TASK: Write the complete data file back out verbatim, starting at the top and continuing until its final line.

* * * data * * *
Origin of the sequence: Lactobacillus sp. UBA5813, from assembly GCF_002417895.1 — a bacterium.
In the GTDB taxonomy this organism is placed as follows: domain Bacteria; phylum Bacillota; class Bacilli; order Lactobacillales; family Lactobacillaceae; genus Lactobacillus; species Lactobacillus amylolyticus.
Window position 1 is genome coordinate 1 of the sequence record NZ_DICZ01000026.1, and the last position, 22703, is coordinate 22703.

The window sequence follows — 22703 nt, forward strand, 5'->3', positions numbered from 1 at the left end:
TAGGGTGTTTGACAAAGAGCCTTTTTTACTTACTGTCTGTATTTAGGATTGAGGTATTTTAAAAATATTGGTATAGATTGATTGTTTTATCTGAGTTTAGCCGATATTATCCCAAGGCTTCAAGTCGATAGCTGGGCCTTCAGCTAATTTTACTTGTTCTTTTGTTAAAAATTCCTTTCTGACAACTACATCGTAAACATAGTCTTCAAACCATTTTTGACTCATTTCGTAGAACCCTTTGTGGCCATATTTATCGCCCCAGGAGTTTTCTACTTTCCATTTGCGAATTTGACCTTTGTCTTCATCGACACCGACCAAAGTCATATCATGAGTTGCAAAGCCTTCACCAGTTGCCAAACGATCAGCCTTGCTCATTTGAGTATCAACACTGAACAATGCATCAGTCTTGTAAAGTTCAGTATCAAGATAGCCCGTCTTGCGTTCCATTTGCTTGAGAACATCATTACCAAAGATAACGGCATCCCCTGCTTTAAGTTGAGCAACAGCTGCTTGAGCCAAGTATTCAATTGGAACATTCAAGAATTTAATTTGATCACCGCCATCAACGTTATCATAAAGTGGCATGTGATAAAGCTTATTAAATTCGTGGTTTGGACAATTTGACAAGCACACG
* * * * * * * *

Origin of the sequence: Lactobacillus sp. UBA5813, from assembly GCF_002417895.1 — a bacterium.
In the GTDB taxonomy this organism is placed as follows: domain Bacteria; phylum Bacillota; class Bacilli; order Lactobacillales; family Lactobacillaceae; genus Lactobacillus; species Lactobacillus amylolyticus.
Window position 1 is genome coordinate 1 of the sequence record NZ_DICZ01000026.1, and the last position, 22703, is coordinate 22703.

The window sequence follows — 22703 nt, forward strand, 5'->3', positions numbered from 1 at the left end:
TAGGGTGTTTGACAAAGAGCCTTTTTTACTTACTGTCTGTATTTAGGATTGAGGTATTTTAAAAATATTGGTATAGATTGATTGTTTTATCTGAGTTTAGCCGATATTATCCCAAGGCTTCAAGTCGATAGCTGGGCCTTCAGCTAATTTTACTTGTTCTTTTGTTAAAAATTCCTTTCTGACAACTACATCGTAAACATAGTCTTCAAACCATTTTTGACTCATTTCGTAGAACCCTTTGTGGCCATATTTATCGCCCCAGGAGTTTTCTACTTTCCATTTGCGAATTTGACCTTTGTCTTCATCGACACCGACCAAAGTCATATCATGAGTTGCAAAGCCTTCACCAGTTGCCAAACGATCAGCCTTGCTCATTTGAGTATCAACACTGAACAATGCATCAGTCTTGTAAAGTTCAGTATCAAGATAGCCCGTCTTGCGTTCCATTTGCTTGAGAACATCATTACCAAAGATAACGGCATCCCCTGCTTTAAGTTGAGCAACAGCTGCTTGAGCCAAGTATTCAATTGGAACATTCAAGAATTTAATTTGATCACCGCCATCAACGTTATCATAAAGTGGCATGTGATAAAGCTTATTAAATTCGTGGTTTGGACAATTTGACAAGCACACG